The Church of Jesus Christ of Latter-day Saints (Mormon Church) functions primarily as a lay ministery.  This means that members within the congregation are not paid, including the clergy. 

Mormon congregations are divided geographically into “wards”.   Every 5 years or so a new pastor (called a Bishop) is called from within the ward by the general authorities of the church.

In typical Christian denominations, I have seen that people tend to bounce around a lot until they find the “right” pastor for them.  They search for a pastor with the right personality, charisma, preaching style, and leadership style that fits their needs and if the pastor isn’t working or them, as Donald Trump would say, he’s fired! 

Although members of a ward ultimately can choose to attend a different ward outside of their boundaries, it is typically frowned upon to do that.  Mormon leaders encourage members to stay in their assigned ward in order to help build it up, regardless of who is called to be their leader.

This can be great when a “good” bishop is called to lead the ward.  However, if a bishop is called that clashes with members it can be a significant challenge. 

I’ve seen people quit coming to church altogether based on a new Mormon Bishop that was called.

A Micr0manger as a Mormon Bishop

One of the greatest conflicts I’ve seen is having a Mormon Bishop who is a micro-manager.  Since virtually all members of the ward are called to have a church job, this can lead to challenges for members if the bishop has a heavy hand in all the decisions.

For example, within a ward (usually consisting of 200-400 people) there are leaders called by revelation by the bishop to lead many areas such as Young Men, Young Women, Sunday School, Primary (children’s sunday school), Elder’s Quorum (Men’s Group), High Priests (Typically the older men), and Relief Society (Women’s group).  Each of the leaders within each of those groups are in charge of selecting people from within the ward to help carry out tasks as well.

According to a recent regional conference in Asia led by Mormon Apostle, Dallin Oaks, members who are called are “entitled to receive inspiration and revelation for [their] respective stewardships”.  This gives members of the ward flexibility to pray and select people to help run their group as they feel inspired to.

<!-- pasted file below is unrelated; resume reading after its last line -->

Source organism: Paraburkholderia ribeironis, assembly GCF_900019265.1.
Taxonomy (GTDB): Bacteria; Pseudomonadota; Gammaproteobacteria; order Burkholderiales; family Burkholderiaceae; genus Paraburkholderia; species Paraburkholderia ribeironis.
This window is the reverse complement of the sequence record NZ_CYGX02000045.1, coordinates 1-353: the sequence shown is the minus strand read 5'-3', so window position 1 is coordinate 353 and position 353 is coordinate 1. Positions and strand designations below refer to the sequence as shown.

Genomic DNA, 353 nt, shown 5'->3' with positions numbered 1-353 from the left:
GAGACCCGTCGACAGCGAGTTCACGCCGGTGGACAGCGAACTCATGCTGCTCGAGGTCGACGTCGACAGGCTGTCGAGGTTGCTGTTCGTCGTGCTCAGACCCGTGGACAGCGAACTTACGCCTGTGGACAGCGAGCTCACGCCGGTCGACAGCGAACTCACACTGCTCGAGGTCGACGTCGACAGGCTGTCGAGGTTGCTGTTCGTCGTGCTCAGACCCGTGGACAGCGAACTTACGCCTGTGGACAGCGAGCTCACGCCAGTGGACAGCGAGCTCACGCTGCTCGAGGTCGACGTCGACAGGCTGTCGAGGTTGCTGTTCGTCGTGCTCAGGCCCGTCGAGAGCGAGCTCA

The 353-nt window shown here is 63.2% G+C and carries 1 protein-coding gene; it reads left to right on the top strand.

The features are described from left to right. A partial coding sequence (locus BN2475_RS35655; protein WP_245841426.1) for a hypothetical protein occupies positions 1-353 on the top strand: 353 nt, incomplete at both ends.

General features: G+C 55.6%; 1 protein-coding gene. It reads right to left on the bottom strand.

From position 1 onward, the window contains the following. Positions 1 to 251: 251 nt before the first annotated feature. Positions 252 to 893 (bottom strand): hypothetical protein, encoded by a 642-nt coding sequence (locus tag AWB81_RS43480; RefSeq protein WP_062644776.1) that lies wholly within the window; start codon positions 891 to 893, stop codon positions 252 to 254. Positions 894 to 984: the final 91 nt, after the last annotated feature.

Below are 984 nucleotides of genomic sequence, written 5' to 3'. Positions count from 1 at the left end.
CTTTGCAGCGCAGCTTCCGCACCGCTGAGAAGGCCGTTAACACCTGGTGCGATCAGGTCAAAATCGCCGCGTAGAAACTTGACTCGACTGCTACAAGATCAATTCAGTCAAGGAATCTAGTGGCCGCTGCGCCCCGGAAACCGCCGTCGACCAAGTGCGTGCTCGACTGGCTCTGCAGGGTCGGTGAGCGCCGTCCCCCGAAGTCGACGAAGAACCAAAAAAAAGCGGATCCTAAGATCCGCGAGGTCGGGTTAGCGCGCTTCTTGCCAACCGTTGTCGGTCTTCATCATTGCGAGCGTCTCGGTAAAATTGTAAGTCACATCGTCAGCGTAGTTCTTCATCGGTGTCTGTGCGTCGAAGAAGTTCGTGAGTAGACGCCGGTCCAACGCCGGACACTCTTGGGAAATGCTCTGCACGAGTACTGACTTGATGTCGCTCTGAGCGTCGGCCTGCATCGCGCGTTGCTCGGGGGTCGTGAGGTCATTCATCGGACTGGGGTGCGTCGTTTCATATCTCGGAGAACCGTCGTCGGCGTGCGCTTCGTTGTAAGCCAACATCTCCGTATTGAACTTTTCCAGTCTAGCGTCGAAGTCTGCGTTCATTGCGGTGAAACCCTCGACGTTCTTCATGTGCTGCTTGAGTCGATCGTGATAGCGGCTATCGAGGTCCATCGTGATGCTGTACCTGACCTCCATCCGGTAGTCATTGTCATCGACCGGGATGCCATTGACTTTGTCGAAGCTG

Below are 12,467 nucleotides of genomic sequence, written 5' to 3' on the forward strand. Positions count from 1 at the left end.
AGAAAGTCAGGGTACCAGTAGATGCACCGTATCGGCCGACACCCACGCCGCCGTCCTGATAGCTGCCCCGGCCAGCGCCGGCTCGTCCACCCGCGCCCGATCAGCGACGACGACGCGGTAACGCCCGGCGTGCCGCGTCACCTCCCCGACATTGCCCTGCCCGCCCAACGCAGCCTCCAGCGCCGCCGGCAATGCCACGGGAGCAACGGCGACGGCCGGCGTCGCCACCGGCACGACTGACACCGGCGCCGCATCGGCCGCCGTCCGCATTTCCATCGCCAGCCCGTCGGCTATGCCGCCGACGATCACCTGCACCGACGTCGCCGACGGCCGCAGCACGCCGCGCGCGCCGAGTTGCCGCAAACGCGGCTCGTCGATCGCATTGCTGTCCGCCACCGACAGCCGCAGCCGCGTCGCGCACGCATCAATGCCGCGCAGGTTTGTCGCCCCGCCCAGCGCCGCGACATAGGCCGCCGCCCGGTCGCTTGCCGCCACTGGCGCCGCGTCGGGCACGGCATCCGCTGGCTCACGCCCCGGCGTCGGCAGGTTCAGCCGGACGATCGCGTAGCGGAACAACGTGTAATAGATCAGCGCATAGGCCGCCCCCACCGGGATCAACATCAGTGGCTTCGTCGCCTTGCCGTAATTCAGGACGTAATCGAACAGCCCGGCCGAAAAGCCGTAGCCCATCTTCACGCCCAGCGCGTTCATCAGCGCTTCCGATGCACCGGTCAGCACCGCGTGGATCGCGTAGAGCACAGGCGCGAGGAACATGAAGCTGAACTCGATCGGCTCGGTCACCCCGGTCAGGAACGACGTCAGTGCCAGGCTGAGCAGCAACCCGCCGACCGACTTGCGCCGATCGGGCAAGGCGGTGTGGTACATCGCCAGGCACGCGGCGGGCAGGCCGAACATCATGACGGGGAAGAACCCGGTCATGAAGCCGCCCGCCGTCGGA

The conflict arises if a bishop (who ultimately makes the final decision) doesn’t accept the decisions made by leaders of the various groups.  This can be very frustrating for the group leaders. 

What is the best way to deal with a micro-managing Mormon Bishop?

I’m definitely not the expert on this and welcome any feedback, but I will give a few suggestions that have helped me along the way.

Dealing Effectively with a Micro-managing Mormon Bishop

1. Pray

When things happen that a leader does that I don’t like it is very easy in the heat of the moment to say or do something I will regret later.  If I choose to pray for guidance the Lord usually calms me down and guides me.

2. Remove the beam from my own eye

It’s hard to do, but it is essential to look at myself and what things I’m doing wrong possibly first and not judge my leader.  This is what Jesus taught and it’s easy to talk about, but not always easy to do.  When I choose to do this things are a lot better and I have the Lord’s Spirit with me.

3. Try to see the Bishop’s perspective

The Bishop has a tremendous responsibility and is privy to many people’s challenges and needs.  He also has ultimate stewardship for the ward.  Since bishops are untrained and simply rely on their life experience and their faith in the Lord, it is crucial that members of the congregation rally around him and support him even if he’s not the most personable or a micro-manager. 

4. Trust in the Lord

I’ve heard President Monson say on many occasions “Whom the Lord calls, the Lord Qualifies”.  Try and remember that the Lord called the bishop and to pray to see things from His perspective as to why the bishop was called.  Pray again to see what you can do to support the bishop and lighten the load.  The church is the Lord’s church and He had faith in the bishop that was chosen, pray to see why.

5. Let Go

If I let go of my feelings and turn them over to the Lord, I feel much better.  I share my desires and reasons for why I want to do something and my frustrations of being micro-managed, or having a personality conflict, or whatever it is, and the Lord takes the burden for me.